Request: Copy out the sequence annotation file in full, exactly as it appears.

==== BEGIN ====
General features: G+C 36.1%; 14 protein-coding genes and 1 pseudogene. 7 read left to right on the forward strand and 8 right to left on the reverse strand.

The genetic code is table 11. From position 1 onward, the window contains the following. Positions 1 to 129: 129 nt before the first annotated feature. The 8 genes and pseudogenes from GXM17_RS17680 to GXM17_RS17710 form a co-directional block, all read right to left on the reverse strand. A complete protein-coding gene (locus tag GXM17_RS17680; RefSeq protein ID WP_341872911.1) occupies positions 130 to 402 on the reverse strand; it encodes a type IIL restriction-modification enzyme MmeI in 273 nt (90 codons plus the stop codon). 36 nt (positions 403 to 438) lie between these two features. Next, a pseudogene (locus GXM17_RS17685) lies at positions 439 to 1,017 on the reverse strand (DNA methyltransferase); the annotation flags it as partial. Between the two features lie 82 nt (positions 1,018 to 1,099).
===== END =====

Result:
General features: G+C 36.1%; 14 protein-coding genes and 1 pseudogene. 7 read left to right on the forward strand and 8 right to left on the reverse strand.

The genetic code is table 11. From position 1 onward, the window contains the following. Positions 1 to 129: 129 nt before the first annotated feature. The 8 genes and pseudogenes from GXM17_RS17680 to GXM17_RS17710 form a co-directional block, all read right to left on the reverse strand. A complete protein-coding gene (locus tag GXM17_RS17680; RefSeq protein ID WP_341872911.1) occupies positions 130 to 402 on the reverse strand; it encodes a type IIL restriction-modification enzyme MmeI in 273 nt (90 codons plus the stop codon). 36 nt (positions 403 to 438) lie between these two features. Next, a pseudogene (locus GXM17_RS17685) lies at positions 439 to 1,017 on the reverse strand (DNA methyltransferase); the annotation flags it as partial. Between the two features lie 82 nt (positions 1,018 to 1,099).